Background: Prescription drug abuse and drug diversion have soared at the same time prescribing practices have increased, prompting the pain medicine community to seek more accurate knowledge of the sources of prescription drugs used non medically.
Objective: To determine the extent of drug diversion and its risk factors in patients treated in a pain clinic.
Methods: An anonymous patient survey was developed based on factors examined for their association with diversion identified from a literature search. Patients were asked to participate as they arrived for appointments at six chronic pain management clinics. Questions ascertained whether patients had experienced drug loss, theft, or diversion and, if so, the number of episodes. Data were analyzed to determine associations between identified risk factors and the following four identified ways of diverting prescription medications: stolen medications, lost medications, sharing of medications, and selling of medications. Data were also analyzed to determine the extent of drug diversion within the studied population.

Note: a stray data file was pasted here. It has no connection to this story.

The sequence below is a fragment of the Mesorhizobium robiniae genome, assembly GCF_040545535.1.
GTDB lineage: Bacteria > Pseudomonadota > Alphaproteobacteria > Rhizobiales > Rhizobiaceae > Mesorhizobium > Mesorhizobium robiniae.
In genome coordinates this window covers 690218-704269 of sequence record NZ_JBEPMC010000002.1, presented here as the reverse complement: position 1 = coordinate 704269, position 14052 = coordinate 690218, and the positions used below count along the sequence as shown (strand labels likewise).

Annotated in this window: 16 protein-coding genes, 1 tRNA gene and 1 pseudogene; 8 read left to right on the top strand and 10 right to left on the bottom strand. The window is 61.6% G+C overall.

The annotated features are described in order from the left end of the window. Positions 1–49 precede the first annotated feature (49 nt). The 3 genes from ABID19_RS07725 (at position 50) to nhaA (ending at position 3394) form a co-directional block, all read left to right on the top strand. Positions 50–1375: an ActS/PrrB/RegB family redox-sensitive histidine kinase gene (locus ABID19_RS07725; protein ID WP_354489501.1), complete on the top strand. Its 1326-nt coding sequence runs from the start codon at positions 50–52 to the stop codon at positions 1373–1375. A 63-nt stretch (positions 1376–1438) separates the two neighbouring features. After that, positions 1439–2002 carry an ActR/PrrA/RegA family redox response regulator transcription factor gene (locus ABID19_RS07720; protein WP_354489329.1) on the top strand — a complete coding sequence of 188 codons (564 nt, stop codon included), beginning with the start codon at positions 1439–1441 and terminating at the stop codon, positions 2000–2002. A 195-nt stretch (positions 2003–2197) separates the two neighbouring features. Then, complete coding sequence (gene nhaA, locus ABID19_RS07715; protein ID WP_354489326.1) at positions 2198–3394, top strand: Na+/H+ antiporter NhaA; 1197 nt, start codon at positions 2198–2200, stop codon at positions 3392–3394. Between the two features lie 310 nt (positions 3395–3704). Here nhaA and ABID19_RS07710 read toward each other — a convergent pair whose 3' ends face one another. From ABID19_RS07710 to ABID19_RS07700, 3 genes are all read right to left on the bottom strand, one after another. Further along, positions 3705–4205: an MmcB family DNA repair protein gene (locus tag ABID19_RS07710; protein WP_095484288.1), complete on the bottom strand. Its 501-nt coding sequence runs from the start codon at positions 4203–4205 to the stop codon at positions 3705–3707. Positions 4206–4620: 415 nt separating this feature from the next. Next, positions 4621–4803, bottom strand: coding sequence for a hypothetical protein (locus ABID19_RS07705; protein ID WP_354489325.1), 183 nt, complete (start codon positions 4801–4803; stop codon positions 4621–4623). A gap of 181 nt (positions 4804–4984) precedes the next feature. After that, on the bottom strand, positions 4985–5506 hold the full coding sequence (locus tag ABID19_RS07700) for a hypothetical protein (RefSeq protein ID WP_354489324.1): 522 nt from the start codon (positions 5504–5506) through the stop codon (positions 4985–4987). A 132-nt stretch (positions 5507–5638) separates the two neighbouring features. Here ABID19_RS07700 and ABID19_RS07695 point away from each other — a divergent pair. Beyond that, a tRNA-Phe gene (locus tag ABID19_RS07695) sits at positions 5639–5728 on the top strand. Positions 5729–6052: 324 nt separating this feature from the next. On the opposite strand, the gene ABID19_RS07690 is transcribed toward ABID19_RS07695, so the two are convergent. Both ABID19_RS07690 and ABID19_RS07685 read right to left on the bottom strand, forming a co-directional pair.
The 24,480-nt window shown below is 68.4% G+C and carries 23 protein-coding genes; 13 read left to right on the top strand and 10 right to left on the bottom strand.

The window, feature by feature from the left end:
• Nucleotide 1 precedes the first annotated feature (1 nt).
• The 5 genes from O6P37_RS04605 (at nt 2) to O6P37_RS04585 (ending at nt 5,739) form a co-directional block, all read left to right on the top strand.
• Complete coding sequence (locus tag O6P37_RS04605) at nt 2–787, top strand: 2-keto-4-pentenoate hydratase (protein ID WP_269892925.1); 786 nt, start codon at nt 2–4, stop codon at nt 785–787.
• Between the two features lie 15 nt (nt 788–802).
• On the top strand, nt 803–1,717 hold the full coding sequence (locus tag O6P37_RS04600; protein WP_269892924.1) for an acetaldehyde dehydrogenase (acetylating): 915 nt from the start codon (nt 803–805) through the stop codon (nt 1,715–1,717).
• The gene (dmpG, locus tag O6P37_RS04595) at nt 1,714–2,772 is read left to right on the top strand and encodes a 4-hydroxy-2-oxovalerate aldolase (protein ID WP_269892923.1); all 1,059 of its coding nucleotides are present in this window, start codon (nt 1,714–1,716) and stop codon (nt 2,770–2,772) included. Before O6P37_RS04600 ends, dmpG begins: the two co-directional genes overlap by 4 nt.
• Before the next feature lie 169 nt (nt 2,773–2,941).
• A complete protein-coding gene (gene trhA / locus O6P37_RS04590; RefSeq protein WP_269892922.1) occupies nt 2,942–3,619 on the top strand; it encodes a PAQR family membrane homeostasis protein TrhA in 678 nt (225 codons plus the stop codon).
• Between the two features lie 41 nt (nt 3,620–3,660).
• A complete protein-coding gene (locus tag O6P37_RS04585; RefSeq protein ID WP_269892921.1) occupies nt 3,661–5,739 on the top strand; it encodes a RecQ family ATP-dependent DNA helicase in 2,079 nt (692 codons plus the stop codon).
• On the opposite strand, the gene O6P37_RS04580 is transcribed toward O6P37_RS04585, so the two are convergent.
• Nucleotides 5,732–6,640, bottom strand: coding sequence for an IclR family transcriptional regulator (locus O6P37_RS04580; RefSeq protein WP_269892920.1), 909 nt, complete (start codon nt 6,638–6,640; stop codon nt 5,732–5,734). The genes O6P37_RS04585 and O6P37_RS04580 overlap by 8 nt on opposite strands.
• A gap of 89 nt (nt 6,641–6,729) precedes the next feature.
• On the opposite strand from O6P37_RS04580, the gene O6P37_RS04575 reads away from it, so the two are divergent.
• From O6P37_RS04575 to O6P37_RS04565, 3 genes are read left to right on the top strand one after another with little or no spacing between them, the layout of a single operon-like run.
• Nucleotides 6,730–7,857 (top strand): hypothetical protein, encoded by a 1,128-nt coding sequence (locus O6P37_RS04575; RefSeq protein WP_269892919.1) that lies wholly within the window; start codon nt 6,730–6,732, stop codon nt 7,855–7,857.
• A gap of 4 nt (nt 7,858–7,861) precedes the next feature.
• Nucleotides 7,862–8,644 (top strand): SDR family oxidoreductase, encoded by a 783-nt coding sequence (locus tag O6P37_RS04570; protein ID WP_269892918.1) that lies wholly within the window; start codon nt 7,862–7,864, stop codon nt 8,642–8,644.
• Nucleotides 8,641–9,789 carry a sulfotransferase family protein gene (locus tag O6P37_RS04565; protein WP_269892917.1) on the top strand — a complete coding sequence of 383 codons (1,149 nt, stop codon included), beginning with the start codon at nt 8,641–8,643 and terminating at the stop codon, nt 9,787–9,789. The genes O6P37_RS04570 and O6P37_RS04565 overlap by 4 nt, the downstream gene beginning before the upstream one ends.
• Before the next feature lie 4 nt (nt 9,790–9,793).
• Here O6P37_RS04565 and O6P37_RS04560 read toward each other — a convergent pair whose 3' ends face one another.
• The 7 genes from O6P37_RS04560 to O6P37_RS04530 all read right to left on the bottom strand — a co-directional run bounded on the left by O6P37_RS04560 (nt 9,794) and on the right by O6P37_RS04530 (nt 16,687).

Results: Respondents had experienced a 45 percent incidence of some form of drug diversion on at least one occasion. The most common type of drug diversion was loss due to theft, reported by 30 percent of the respondents. Findings suggest family history of drug abuse and a history of criminal behavior can increase likelihood of drug diversion.
Conclusions: Drug diversion in a pain clinic population was common in this brief survey. Such diversion may contribute to the problems of nonmedical use of prescription drugs.